As the fight against childhood obesity escalates, the issue of food advertising to children has come under increasing scrutiny. Policymakers in Congress, the Federal Trade Commission and agencies such as the Institute of Medicine have called for changes in the advertising landscape, and U.S. food and media industries are developing their own voluntary initiatives related to advertising food to children. To help inform this debate, the Kaiser Family Foundation released the largest study ever conducted of TV food advertising to children.
The study, Food for Thought: Television Food Advertising to Children in the United States, combines content analysis of TV ads with detailed data about children’s viewing habits to provide an estimate of the number and type of TV ads seen by children of various ages.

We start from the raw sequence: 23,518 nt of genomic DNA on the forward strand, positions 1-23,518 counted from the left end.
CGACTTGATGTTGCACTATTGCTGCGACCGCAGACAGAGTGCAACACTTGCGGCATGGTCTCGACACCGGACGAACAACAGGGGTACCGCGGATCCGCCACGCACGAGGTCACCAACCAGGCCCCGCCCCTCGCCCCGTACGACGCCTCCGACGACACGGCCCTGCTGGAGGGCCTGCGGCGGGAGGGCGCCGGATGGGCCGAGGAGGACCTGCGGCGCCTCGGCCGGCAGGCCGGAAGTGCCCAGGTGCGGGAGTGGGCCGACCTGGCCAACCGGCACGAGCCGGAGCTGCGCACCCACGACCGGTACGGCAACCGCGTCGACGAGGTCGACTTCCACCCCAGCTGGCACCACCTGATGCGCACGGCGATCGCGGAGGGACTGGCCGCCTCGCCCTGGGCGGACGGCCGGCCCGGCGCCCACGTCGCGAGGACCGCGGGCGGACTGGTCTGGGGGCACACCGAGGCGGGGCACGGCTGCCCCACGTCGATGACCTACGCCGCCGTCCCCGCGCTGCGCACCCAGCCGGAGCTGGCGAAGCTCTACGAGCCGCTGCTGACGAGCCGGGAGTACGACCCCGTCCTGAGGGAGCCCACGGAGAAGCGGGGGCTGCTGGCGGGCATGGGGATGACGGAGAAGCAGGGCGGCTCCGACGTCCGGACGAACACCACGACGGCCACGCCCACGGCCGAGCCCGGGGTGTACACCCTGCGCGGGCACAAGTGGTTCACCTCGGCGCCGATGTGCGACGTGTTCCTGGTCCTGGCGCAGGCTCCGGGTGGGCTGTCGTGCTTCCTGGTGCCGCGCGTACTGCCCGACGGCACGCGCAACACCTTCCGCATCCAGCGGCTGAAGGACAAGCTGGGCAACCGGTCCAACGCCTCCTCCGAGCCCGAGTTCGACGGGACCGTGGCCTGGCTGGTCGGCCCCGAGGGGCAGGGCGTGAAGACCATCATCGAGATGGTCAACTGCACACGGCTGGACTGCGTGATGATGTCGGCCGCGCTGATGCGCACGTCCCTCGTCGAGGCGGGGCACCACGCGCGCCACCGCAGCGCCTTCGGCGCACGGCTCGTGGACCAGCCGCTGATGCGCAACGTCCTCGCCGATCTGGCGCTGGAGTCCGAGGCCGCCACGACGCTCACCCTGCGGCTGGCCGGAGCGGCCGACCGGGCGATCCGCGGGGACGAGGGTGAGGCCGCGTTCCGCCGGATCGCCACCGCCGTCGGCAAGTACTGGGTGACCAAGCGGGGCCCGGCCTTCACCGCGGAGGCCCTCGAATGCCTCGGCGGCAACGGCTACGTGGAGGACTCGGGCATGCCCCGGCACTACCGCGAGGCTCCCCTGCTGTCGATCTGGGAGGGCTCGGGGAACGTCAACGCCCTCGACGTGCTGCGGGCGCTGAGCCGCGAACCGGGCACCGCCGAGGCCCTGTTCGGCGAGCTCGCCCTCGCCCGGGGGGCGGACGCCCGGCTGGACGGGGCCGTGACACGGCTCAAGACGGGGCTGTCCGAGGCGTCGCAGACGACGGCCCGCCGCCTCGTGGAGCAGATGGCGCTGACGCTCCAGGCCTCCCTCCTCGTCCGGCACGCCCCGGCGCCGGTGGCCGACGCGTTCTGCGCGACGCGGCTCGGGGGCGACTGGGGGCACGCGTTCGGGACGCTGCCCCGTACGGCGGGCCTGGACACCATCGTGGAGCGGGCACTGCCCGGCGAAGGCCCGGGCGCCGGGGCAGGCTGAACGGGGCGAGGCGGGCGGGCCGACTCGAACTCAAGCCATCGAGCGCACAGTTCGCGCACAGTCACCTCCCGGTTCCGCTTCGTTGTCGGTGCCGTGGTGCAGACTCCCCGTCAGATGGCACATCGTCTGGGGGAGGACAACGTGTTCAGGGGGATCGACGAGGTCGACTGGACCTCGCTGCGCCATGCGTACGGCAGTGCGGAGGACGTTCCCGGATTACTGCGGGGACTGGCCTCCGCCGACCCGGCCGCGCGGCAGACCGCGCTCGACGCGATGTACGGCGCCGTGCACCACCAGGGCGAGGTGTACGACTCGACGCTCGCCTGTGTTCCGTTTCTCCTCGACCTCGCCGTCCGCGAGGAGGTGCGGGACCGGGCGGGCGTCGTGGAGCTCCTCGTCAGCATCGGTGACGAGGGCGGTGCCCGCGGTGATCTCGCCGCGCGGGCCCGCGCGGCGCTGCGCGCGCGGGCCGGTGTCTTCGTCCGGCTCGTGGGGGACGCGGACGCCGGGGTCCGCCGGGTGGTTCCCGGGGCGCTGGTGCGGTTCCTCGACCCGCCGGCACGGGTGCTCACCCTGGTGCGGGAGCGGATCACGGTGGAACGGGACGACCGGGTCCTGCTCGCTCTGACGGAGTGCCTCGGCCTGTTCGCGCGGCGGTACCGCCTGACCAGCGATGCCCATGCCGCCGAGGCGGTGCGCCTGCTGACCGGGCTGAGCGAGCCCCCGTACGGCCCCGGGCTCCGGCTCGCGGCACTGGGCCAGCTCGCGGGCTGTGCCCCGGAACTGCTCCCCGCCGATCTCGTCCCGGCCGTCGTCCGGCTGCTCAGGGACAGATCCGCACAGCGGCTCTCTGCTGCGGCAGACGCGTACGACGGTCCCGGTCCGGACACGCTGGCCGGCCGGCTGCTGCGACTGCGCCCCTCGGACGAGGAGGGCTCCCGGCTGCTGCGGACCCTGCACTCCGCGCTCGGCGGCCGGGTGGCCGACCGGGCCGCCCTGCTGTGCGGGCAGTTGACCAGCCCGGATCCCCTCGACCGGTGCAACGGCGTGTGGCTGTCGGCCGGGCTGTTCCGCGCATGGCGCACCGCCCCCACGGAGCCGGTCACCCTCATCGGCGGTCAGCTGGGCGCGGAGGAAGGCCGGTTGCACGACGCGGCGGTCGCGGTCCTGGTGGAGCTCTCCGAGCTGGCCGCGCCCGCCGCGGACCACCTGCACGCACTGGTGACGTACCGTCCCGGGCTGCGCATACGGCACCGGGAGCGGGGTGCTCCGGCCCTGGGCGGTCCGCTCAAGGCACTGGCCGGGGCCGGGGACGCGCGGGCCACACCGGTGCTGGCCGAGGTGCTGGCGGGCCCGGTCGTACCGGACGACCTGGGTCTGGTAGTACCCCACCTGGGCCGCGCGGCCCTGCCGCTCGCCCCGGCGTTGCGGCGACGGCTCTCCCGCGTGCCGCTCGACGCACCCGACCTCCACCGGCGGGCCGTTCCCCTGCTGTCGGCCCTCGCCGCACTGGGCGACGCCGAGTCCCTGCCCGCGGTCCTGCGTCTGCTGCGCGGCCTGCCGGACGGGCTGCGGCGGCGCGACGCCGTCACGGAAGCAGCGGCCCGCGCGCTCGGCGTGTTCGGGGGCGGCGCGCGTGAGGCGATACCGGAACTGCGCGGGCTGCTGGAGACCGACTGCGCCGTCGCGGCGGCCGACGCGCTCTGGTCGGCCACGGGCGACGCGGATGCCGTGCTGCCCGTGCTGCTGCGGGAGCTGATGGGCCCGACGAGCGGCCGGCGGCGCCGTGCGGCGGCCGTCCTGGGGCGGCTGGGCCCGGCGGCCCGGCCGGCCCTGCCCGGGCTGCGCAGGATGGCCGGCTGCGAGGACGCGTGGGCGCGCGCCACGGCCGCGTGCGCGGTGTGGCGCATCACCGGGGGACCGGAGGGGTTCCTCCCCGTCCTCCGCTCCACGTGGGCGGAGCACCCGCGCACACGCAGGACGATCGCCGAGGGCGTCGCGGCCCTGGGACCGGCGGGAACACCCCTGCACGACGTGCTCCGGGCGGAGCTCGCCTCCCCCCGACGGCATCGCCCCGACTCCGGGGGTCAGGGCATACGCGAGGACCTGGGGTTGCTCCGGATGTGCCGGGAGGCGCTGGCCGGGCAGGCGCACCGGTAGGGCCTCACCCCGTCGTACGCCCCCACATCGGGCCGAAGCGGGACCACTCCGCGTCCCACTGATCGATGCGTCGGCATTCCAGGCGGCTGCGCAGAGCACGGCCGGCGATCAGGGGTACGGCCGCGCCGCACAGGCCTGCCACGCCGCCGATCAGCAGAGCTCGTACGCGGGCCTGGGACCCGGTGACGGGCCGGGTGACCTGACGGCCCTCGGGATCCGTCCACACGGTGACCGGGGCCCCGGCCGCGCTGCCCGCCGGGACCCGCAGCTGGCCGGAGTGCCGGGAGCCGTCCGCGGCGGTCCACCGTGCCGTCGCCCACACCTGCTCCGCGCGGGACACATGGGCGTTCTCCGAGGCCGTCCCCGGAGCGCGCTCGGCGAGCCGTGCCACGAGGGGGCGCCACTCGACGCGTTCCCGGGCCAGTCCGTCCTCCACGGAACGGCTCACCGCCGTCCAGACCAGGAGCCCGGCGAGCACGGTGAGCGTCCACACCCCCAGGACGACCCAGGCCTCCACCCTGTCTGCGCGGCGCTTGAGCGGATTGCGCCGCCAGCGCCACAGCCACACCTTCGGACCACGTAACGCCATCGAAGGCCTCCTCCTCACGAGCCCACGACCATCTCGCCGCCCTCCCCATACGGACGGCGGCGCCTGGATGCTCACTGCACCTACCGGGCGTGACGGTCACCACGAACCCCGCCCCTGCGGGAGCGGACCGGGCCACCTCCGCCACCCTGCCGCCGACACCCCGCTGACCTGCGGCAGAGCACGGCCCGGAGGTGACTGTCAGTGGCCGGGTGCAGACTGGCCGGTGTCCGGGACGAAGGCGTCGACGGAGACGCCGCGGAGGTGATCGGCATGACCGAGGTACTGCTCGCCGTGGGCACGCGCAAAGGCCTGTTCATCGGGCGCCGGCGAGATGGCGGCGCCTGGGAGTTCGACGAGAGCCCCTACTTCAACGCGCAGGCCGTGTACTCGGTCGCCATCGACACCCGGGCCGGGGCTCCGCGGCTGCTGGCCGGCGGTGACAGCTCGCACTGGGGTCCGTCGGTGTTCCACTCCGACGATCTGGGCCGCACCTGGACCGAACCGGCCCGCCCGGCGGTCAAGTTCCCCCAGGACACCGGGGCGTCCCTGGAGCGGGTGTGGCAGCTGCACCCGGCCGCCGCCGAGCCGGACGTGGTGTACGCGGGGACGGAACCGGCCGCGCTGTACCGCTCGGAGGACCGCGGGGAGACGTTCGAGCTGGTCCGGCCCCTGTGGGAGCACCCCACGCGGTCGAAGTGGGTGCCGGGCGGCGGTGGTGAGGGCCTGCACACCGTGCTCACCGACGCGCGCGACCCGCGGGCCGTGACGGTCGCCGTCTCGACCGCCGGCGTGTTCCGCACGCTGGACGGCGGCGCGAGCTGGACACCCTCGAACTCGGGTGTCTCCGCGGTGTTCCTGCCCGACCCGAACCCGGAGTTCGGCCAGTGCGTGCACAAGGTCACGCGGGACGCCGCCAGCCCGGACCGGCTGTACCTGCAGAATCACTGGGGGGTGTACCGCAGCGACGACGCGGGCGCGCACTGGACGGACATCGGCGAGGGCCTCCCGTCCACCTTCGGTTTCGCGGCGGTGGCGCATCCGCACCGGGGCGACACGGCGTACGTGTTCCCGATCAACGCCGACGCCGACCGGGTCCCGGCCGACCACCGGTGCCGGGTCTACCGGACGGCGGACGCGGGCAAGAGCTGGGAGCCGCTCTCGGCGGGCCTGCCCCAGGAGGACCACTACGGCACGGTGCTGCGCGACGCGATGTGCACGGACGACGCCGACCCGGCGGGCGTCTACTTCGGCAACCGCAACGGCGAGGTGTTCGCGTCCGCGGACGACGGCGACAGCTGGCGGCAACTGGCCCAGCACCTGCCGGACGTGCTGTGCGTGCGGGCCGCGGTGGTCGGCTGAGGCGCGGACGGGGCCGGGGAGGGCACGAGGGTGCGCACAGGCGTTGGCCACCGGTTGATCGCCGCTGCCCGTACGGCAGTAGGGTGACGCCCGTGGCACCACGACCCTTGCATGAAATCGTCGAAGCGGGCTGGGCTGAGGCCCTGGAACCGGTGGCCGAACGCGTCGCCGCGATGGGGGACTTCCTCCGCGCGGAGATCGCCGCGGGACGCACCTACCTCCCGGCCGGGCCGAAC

Physical Activity Portrayed. Fifteen percent of all food ads targeting children or teens include depictions of a physically active lifestyle, such as showing children skateboarding, snowboarding, or playing basketball.
The study also measured children’s exposure to public service messages on fitness or nutrition. Children 2-7 and 8-12 see an average of one such message every 2-3 days (164 a year). Teens 13-17 see just one such message per week, for an average of 47 per year. On the other hand, tweens ages 8-12 see the most food ads on TV, an average of 21 ads a day, or more than 7,600 a year. Teens see the most food ads on TV, an average of 21 ads a day, or more than 7,600 a year. For a variety of reasons -- because they watch less TV overall, and more of their viewing is on networks that have limited or no advertising, such as PBS and Disney -- children ages 2-7 see the least number of food ads, at 12 food ads a day, or 4,400 a year.